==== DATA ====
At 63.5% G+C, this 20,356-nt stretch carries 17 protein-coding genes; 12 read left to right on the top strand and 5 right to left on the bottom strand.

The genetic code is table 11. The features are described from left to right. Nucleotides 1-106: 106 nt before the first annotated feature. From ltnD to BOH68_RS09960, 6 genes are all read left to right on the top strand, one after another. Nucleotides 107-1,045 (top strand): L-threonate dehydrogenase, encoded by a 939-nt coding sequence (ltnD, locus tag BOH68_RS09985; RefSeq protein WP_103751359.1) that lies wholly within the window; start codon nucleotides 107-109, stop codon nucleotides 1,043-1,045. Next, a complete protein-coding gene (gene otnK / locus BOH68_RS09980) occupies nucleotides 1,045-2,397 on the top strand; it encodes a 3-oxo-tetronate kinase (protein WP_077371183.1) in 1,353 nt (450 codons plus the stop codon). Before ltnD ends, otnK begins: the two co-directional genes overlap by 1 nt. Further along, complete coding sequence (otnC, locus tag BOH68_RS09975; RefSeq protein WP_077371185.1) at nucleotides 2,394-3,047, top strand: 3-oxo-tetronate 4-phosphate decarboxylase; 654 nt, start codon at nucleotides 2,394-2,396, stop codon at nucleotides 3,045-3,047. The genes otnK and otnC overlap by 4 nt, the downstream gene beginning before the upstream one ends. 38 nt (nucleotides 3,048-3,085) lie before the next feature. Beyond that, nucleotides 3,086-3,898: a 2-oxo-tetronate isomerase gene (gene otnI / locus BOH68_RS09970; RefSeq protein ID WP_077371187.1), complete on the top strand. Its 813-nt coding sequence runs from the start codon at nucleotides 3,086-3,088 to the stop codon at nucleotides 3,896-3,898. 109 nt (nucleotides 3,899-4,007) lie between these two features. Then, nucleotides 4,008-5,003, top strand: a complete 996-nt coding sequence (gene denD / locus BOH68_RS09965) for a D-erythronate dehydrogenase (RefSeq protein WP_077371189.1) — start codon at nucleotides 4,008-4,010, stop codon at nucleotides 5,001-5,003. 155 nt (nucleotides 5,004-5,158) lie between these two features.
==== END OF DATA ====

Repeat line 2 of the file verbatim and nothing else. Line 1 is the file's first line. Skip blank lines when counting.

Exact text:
The genetic code is table 11. The features are described from left to right. Nucleotides 1-106: 106 nt before the first annotated feature. From ltnD to BOH68_RS09960, 6 genes are all read left to right on the top strand, one after another. Nucleotides 107-1,045 (top strand): L-threonate dehydrogenase, encoded by a 939-nt coding sequence (ltnD, locus tag BOH68_RS09985; RefSeq protein WP_103751359.1) that lies wholly within the window; start codon nucleotides 107-109, stop codon nucleotides 1,043-1,045. Next, a complete protein-coding gene (gene otnK / locus BOH68_RS09980) occupies nucleotides 1,045-2,397 on the top strand; it encodes a 3-oxo-tetronate kinase (protein WP_077371183.1) in 1,353 nt (450 codons plus the stop codon). Before ltnD ends, otnK begins: the two co-directional genes overlap by 1 nt. Further along, complete coding sequence (otnC, locus tag BOH68_RS09975; RefSeq protein WP_077371185.1) at nucleotides 2,394-3,047, top strand: 3-oxo-tetronate 4-phosphate decarboxylase; 654 nt, start codon at nucleotides 2,394-2,396, stop codon at nucleotides 3,045-3,047. The genes otnK and otnC overlap by 4 nt, the downstream gene beginning before the upstream one ends. 38 nt (nucleotides 3,048-3,085) lie before the next feature. Beyond that, nucleotides 3,086-3,898: a 2-oxo-tetronate isomerase gene (gene otnI / locus BOH68_RS09970; RefSeq protein ID WP_077371187.1), complete on the top strand. Its 813-nt coding sequence runs from the start codon at nucleotides 3,086-3,088 to the stop codon at nucleotides 3,896-3,898. 109 nt (nucleotides 3,899-4,007) lie between these two features. Then, nucleotides 4,008-5,003, top strand: a complete 996-nt coding sequence (gene denD / locus BOH68_RS09965) for a D-erythronate dehydrogenase (RefSeq protein WP_077371189.1) — start codon at nucleotides 4,008-4,010, stop codon at nucleotides 5,001-5,003. 155 nt (nucleotides 5,004-5,158) lie between these two features.